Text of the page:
Review: Signs And Wonders by Delia Falconer

Climate scientists have a word for when changes to weather patterns statistically become distinct from the past, they call it “departure“. It’s one of those wonky scientific terms that’s oddly evocative of the ways that the planet is getting strange, leaving behind the brief stability of the Holocene and taking us with it. Departure implies change, wonder and loss, a moment of old meanings cast aside and new ones to be discovered. In the 13 essays in this collection, Delia Falconer attempts to wrestle with those meanings. “Can the stories we are used to telling still sustain themselves?” she wonders. “Can feelings forged in a more stable age help us to try to look after our world or carry us into an unthinkable future?”

Falconer has lived through the decades when it became undeniable that people (or, at least, a certain way that people live) are having a global and catastrophic impact on the Earth’s environment. Just look at a graph of any measure of our impact — plastic pollution, greenhouse gas emissions, land clearing, mobile phones, reality TV shows (presumably) —in the exponential rise at the end of the 20th century you can see why some have called this time the Great Acceleration.

In the title essay that begins this collection, also published on the Sydney Review Of Books, Falconer explores how the evidence of this change is becoming all too obvious, prompted by her awareness that the fish she used to watch in Sydney Harbour had disappeared. She catalogues the appearance of animals in odd places, and the emergence of things that have disappeared a long time ago like mammoth calves from melting permafrost or the hunger stones that emerged in drought-stricken German rivers. To live now, she writes, is to live in a permanent state of self-questioning, “another sign of disorder, or a souvenir of a joyful chance event?”

Falconer follows this line of questioning through the collection, in contemplations on coal, birds and dinosaurs, gum trees and the arrival of a seal in the park near her home in Sydney. Three diaries record her observations during the two most recent experiences of “global disarrangement”, the Black Summer fires of 2019-2020 and the COVID-19 pandemic. Another three essays contemplate how global change might be affecting the way we tell stories, whether the typography of paragraphs, or the proliferating naming of objects in writing, or the genre of “hysterical realism”. In these Falconer finds the fulcrum of our times, the departure from normal, in the September 11 terrorist attacks. It’s a curious analysis. The Great Acceleration began many decades before (indeed one start date for the Anthropocene is the 1950s) and the moment when everyone everywhere all at once seemed to be talking about climate change happened more recently. However there’s a compelling idea here; I remember in 2004 National Geographic putting climate change on the cover, a harbinger of its emergence into the Anglophere’s public consciousness.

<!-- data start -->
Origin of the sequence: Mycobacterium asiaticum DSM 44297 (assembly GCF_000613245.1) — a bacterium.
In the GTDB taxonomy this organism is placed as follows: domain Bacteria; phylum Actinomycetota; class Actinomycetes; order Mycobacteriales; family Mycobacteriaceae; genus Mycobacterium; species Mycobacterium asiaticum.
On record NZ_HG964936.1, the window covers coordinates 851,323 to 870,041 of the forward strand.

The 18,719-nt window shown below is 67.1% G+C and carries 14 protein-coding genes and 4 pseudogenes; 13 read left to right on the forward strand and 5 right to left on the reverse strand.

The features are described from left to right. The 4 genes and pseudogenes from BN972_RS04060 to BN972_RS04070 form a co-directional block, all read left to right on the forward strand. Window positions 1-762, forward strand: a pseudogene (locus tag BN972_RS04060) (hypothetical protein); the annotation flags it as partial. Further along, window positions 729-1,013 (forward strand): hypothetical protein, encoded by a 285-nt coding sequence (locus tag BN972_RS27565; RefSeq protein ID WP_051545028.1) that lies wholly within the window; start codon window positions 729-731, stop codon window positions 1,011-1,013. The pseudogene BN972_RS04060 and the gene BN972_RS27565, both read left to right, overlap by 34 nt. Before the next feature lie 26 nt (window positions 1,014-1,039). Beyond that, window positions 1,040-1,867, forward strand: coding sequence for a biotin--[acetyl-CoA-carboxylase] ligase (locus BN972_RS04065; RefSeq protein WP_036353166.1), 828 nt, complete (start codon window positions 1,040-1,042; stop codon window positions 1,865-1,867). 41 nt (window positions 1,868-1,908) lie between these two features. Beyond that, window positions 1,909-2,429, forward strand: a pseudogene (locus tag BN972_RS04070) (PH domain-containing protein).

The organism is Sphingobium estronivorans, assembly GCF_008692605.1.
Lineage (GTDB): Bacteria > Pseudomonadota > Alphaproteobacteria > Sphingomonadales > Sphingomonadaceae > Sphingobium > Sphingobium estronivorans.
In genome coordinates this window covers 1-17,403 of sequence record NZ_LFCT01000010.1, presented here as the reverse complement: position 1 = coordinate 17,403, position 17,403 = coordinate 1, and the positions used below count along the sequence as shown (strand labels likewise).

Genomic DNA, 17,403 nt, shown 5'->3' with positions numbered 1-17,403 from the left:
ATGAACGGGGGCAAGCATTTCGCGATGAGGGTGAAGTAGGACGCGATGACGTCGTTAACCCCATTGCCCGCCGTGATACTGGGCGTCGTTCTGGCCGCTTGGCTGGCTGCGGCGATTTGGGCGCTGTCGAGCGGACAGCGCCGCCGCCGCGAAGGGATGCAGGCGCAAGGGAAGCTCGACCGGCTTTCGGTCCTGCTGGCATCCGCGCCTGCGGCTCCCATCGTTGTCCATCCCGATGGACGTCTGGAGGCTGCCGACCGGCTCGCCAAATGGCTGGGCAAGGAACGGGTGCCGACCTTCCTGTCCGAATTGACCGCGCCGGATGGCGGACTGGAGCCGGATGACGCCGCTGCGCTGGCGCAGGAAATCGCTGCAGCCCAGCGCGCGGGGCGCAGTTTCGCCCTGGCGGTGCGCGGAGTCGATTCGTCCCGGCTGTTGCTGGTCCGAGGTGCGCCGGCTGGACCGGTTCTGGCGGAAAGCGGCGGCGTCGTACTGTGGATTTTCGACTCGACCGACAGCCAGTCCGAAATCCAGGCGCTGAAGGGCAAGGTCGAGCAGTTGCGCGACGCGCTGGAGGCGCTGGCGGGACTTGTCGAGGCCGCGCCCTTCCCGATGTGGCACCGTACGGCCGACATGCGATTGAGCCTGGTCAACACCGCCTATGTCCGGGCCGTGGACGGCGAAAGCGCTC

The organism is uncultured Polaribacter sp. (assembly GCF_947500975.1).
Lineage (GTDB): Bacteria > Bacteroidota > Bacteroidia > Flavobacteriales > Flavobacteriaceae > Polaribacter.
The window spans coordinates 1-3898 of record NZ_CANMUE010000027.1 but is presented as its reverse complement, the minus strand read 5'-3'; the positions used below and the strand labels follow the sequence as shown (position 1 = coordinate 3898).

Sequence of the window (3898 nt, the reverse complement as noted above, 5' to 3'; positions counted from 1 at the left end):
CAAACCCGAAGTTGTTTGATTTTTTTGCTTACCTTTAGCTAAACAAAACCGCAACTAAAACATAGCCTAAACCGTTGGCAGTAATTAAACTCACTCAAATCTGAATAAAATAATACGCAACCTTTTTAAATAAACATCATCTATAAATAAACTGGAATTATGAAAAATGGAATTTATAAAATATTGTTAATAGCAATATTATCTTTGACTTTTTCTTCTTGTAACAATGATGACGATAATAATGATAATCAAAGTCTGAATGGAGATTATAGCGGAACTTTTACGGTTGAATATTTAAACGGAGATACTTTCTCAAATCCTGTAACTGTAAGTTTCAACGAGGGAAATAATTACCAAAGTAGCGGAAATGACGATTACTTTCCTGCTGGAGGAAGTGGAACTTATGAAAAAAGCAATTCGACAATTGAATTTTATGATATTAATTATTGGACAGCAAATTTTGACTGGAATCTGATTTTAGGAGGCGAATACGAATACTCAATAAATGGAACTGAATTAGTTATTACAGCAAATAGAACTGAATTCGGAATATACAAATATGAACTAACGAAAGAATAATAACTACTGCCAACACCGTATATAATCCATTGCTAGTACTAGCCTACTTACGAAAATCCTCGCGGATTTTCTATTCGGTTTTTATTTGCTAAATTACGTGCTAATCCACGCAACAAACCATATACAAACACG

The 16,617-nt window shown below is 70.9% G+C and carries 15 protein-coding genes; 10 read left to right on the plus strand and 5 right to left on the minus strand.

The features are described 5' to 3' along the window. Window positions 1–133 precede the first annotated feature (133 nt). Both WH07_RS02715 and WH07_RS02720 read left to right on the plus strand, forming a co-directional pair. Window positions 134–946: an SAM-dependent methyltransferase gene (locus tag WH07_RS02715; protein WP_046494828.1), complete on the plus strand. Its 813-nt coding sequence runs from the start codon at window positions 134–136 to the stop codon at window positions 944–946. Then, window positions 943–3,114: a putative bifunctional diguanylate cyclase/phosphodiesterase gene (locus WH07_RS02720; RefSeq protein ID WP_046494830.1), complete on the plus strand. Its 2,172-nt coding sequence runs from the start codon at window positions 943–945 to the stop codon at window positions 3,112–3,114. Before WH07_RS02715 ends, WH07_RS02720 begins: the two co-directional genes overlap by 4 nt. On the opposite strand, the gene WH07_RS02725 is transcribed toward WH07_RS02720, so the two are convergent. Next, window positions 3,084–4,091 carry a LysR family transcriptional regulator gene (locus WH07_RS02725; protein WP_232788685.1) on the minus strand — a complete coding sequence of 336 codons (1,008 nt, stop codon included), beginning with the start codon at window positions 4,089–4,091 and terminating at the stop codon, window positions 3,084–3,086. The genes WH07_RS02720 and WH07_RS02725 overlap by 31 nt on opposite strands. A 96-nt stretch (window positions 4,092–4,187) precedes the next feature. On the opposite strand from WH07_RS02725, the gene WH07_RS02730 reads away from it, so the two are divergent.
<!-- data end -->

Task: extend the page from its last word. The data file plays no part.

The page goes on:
There is some fine nature writing and careful observation throughout Signs And Wonders, burned koalas with their “heads on chests like old men, backs against the base of tree trunks, as if they have simply given up”; russet flying-foxes with the bellies “the same red-brown as the velvet inside a banksia pod”. Overall Signs And Wonders is characterised by its wistfulness, a turning backwards to simpler times; wandering the quiet streets of Sydney during the pandemic lockdown Falconer contemplates the world with 2 billion fewer people. Where it succeeds is evoking the vibes of the times, the aching and yearning, the grief and awe. There is not so much analysis of the political and economic structures that have led us to this point.

The exception is Falconer’s pointed critique of “glamour” across two essays. One begins with her returning to John Steinbeck’s Sea of Cortez logbook, the other, joltingly, is an aesthetic analysis of the TV series CSI. Glamour, for Falconer, is the epitome of consumerism, a nexus of beauty, celebrity and false abundance that everyone can buy a bit of. “Our most powerful and fatal fiction,” she writes, “the one that kills us all”. Glamour is distraction, “a kind of violence that beautifies the deathly comet tail of endless consumption it trails behind”. Although we should be wary of analysis that positions individual consumers as the primary actors in addressing global change, it is undeniable that in Western nations we are using way too much stuff. Middle class Australians are among the worst offenders; if everyone lived as we did we’d need 4.5 Earths to sustain our consumption.

Glamour, Falconer points out, is the verb used by vampires in the series True Blood to describe their bewitchment of victims, and it is an apposite description of the affect of brands, advertising, marketing and PR. In its distractions Falconer finds the roots of many contemporary ills, from the rise of populism to climate denial (although ironically she ignores the way fossil fuel companies have “glamoured” us with decades of deliberate doubt-mongering around climate science). “Dying … can be very beautiful”; we’re in “the charismatic phase of environmental collapse” Falconer concludes, but as this critique suggests, we become distracted by these signs and wonders at our peril.

Gay rating: not gay.


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